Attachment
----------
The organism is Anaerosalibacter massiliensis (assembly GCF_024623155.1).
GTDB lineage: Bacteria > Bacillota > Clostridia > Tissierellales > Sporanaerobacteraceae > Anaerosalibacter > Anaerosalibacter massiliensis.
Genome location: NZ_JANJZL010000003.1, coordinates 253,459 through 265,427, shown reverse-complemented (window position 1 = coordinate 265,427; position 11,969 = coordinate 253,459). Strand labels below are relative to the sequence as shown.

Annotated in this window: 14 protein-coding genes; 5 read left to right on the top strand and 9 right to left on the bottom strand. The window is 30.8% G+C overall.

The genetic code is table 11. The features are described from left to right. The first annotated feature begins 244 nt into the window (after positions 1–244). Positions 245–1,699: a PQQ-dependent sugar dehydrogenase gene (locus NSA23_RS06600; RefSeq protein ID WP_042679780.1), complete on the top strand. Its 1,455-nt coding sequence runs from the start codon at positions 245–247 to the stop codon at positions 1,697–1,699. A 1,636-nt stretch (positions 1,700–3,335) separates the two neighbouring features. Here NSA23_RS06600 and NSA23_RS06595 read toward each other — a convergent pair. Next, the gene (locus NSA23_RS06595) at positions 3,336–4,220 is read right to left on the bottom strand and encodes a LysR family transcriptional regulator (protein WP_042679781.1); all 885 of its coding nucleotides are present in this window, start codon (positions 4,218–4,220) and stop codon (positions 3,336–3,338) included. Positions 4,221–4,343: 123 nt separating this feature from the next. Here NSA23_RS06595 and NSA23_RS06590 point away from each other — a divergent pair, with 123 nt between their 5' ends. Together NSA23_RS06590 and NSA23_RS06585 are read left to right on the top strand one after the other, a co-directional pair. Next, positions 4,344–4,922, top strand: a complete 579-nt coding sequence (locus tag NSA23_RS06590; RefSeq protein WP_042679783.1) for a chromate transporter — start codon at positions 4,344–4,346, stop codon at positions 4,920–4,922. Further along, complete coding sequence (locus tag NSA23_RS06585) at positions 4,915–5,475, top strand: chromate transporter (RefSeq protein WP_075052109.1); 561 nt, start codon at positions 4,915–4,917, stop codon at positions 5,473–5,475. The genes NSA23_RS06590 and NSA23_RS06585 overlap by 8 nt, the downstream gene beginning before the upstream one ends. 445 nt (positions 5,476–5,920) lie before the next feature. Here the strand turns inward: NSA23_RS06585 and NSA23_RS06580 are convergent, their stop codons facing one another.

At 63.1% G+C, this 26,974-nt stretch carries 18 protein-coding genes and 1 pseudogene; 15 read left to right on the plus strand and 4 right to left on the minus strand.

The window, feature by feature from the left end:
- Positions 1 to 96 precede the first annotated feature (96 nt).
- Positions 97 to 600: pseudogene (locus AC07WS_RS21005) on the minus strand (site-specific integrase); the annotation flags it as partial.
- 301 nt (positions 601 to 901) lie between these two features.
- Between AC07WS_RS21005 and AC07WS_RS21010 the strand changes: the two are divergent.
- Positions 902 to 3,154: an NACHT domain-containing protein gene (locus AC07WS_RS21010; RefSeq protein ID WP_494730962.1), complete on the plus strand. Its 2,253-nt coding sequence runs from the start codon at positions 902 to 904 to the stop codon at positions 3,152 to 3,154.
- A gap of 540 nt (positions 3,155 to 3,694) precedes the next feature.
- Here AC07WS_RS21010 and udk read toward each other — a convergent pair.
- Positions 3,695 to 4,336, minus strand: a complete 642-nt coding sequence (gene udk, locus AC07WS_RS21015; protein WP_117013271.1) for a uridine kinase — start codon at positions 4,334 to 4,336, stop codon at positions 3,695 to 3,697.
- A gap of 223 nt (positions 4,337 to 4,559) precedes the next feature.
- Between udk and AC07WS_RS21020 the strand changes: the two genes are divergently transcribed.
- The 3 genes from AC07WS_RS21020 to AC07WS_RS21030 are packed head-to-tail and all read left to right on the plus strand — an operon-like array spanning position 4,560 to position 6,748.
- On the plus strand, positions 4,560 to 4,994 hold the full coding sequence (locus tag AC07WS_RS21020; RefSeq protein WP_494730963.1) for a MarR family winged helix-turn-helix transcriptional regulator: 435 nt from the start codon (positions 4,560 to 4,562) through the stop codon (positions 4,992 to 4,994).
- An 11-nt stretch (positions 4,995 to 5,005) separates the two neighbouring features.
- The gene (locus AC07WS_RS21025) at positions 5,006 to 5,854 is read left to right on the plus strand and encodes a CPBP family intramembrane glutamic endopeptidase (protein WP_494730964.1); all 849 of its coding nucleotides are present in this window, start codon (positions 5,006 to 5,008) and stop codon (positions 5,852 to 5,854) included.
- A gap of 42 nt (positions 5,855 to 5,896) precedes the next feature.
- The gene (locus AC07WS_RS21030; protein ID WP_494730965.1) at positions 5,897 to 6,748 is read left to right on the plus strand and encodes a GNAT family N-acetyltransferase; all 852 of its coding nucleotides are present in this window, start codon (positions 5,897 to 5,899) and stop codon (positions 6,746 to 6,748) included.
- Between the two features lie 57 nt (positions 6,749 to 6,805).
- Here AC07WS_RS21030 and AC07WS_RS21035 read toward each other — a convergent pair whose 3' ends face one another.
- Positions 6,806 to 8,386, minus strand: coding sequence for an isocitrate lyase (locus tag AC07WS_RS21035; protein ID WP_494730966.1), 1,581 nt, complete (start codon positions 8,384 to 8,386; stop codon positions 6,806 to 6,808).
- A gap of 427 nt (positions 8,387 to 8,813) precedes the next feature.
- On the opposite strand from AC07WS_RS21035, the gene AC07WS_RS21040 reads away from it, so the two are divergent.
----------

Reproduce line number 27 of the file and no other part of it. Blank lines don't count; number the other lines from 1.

- A gap of 427 nt (positions 8,387 to 8,813) precedes the next feature.